You Share, We Care
While I do appreciate her addressing my concerns one by one—of which, there were many—20,000 miles? You’ve got to be kidding me. You can’t buy anything for 20,000 miles on Delta—not to mention the fact that I’m never flying with them again. I wrote her back and said while I appreciated her gesture, a) 20,000 miles doesn’t get me a flight on Delta (truth; the base rate to get to Hawaii from the mainland, for example, is 65,000 miles one way), and b) miles hardly replenish my bank account after all the expenses we accrued on international calls, hiring a driver to wait for us five extra hours
I told her as much, and here was “Gina’s” kind response back (gag):
I know you feel like the 20,000 Bonus Miles offer wasn’t adequate compensation. We strive to be fair and consistent when offering any goodwill gesture. We previously had provided you 5,000 bonus miles each for your disruption. In light of your comments, I had added another 20,000 bonus miles to allow you to have 25,000 bonus miles total. This is the minimum miles required for mileage redemption for a domestic roundtrip within the 48 contiguous United States. Respectfully, we are unable to honor your request for further compensation.
In regards to your expense and inconvenience via your luggage delay, you should be hearing from my peer Donovan on our Executive Baggage team. He will be addressing this aspect of your concerns.
Again, I’m sorry you were greatly inconvenienced. We value your loyalty and we hope you will allow us another opportunity to welcome you aboard in the future.
Value my loyalty? Gina, you must have heard me wrong. I’ll never be flying your P.O.S. airline again. NEVER.
We escalated the situation. SVV probably called once a week for months until we finally were put in touch with Donovan Butler, Sr. Claims Manager of Consumer Affairs – Baggage, who preferred to talk over the phone (likely so we didn’t have written record of the conversation), offered us $250 in compensation and said he was being extremely generous as most passengers would never get such money. Geez, thanks Donovan for your generosity.
But it wasn’t enough. Here’s SVV’s response:
I’ve thought about it, and here is what I think is fair in light of you having to justify the expense to your internal audit without receipts. $500 each passenger plus the travel points credit you mentioned. That is only $125 per day per person—four days in Europe without luggage—which isn’t enough for one dress shirt at Ponza, our first island stop from the airport.
The thing is, Donovan, it wasn’t just the expenses of supplying clothing for the formal dinners on the ship for both of us. It was also the lost time spent waiting for one bag to arrive in Rome (fees extra for the pre-arranged driver we had waiting to take us to the port, which is outside the normal range of a taxi). but also the fact that we had to shop for clothing instead of enjoying our vacation. Believe me, I’d much rather have been laying on the beach.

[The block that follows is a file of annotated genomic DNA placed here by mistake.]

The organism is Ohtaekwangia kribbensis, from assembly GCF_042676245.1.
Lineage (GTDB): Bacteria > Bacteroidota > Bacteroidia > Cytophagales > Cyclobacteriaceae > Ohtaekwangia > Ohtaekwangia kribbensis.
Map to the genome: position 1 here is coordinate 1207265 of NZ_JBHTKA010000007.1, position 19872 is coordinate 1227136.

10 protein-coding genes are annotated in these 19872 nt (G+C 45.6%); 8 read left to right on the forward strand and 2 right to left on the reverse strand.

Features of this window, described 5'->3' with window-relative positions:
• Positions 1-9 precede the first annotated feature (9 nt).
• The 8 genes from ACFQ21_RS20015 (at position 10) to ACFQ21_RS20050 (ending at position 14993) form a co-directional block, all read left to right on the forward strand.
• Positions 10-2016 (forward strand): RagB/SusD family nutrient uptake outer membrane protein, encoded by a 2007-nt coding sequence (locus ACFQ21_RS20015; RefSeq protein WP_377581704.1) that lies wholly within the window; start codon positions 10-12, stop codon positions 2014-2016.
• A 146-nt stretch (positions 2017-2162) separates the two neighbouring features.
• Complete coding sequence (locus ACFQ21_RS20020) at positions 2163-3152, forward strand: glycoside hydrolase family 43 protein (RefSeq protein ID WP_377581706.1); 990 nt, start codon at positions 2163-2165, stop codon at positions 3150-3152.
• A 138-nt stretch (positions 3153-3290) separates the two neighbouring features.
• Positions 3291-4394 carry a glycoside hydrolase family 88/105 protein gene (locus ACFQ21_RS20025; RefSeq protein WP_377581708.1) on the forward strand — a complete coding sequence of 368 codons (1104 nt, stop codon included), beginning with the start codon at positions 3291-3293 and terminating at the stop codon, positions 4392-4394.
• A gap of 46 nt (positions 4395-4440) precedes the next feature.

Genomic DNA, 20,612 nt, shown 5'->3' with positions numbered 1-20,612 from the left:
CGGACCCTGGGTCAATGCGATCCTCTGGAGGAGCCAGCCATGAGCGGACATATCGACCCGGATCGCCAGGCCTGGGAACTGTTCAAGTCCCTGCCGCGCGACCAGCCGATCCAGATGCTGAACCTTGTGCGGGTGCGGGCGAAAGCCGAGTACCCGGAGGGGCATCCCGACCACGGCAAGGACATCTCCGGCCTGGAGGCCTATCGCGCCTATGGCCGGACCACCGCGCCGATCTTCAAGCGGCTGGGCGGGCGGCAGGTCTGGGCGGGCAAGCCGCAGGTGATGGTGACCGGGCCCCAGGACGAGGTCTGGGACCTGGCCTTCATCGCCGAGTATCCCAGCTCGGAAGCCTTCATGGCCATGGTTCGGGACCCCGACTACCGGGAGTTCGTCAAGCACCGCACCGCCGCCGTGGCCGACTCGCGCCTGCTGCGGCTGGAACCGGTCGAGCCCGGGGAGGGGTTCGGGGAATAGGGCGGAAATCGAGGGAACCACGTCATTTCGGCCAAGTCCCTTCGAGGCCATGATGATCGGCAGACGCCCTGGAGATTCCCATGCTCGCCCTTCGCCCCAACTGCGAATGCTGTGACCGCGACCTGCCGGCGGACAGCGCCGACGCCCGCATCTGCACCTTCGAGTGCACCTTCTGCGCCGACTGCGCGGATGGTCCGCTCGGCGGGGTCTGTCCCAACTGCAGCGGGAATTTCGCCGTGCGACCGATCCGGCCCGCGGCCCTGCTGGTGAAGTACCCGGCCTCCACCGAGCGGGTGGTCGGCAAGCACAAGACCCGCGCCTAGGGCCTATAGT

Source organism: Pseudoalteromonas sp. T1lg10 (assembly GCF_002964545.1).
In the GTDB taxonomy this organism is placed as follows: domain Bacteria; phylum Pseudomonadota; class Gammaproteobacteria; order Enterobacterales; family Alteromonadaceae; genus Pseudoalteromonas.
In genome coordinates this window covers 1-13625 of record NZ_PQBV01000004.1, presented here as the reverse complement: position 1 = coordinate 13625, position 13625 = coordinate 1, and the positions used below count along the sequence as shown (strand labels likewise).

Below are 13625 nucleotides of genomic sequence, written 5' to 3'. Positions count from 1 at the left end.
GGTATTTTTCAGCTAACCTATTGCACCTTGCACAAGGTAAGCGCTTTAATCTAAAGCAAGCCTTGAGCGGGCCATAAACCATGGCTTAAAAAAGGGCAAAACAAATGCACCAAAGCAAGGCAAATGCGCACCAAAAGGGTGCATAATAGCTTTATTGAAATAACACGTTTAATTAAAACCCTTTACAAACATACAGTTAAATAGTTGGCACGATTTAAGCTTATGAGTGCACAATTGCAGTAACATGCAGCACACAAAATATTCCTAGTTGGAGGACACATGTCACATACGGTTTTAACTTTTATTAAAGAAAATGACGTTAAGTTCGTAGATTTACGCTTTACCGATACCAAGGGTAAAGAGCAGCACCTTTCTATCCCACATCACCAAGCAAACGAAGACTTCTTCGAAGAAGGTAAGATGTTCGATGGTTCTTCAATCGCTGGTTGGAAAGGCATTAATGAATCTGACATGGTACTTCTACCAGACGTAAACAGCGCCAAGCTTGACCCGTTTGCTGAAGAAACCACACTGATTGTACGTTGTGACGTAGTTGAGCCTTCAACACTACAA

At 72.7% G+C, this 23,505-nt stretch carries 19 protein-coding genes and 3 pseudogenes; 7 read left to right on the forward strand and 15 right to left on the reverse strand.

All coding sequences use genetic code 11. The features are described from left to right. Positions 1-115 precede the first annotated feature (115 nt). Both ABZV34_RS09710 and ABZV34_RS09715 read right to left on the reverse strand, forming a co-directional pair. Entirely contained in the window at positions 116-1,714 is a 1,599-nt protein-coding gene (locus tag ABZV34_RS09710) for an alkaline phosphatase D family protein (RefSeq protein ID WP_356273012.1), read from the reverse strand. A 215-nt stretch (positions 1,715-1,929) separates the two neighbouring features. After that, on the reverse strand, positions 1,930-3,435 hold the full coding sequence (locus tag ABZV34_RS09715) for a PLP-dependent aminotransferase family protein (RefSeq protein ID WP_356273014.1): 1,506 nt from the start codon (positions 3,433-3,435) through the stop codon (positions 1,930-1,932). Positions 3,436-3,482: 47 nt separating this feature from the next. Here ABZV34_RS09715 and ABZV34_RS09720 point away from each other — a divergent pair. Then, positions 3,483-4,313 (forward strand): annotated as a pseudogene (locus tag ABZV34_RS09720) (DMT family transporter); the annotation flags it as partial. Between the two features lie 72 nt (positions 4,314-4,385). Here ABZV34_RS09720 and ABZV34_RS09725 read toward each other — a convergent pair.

Anyway, you seem reasonable. And I’m being reasonable here, considering what happened.
“They owe you way more for delayed luggage than they’ll offer to pay. If your bag is delayed, not lost, airlines will try to placate you with $25 or $50 per day. But the DOT says it’s not enough to salvage a wedding, a ski trip, or an important business trip. These companies can owe you up to $3,300 in liability for a domestic US trip, so long as you’ve got receipts to prove you needed that stuff. Looks like upon arrival, a new tuxedo is in order. (You always wear Armani…)”
SVV’s new resort wear, purchased on the very expensive Ponza island.
Funny, they never even offered us a paltry $25 a day, let alone a toothbrush. And yet…
We persevered. In January, I received a check from Delta for $1,000 (that’s $500 apiece for each of us).
I couldn’t believe my lucky(?) stars. I didn’t think we’d ever get a penny, let alone a four-figure check. I deposited it outright before they could cancel the check.
Long story short, how to avoid your bags going missing? Well, to start…
1. Pack only with a carry-on. This is generally the rule of thumb I always follow, but this time around—three weeks in Europe, revisiting SVV’s former stomping grounds—we wanted to do a little shopping and decided we’d each check a suitcase. In the words of Julia Roberts: Big mistake. Huge.
2. Know your rights. I found this article in the New York Post helpful with knowing exactly what you are entitled to by DOT in each situation. Still, it doesn’t really help, I suppose, when the airline won’t respond to you, as was our case those first three months.
3. Save all receipts. They’ll demand to know how much you spent, even though they’re required to compensate you a set fee per day.
4. Also, save your luggage tags. You know the stickers you tear off of your baggage once you finally receive it? DON’T THROW THOSE AWAY. Delta required all copies of everything from us, including our boarding passes (even though it all should be in their system already).
5. File a complaint on the airline’s website. Do this first, however know they likely won’t get back to you, and also track down and email corporate. In Delta’s case, the email address is Delta.OnlineSupport@delta.com.
6. File a complaint with DOT. George Hobica of Airfare Watchdog sent me this link about delayed baggage and said if enough people complained to DOT, Delta would get fined (similar to this situation with Alitalia, who funny enough was the one who handled our situation—and poorly at that—since they’re a Delta partner and Delta has no office in Rome).
7. Never fly Delta. This should actually be #1, but it’s the most important of all. One year this weekend and I’ve been Delta free! Feels like an addiction I should have kicked long ago, and I’m happy to be on the other side.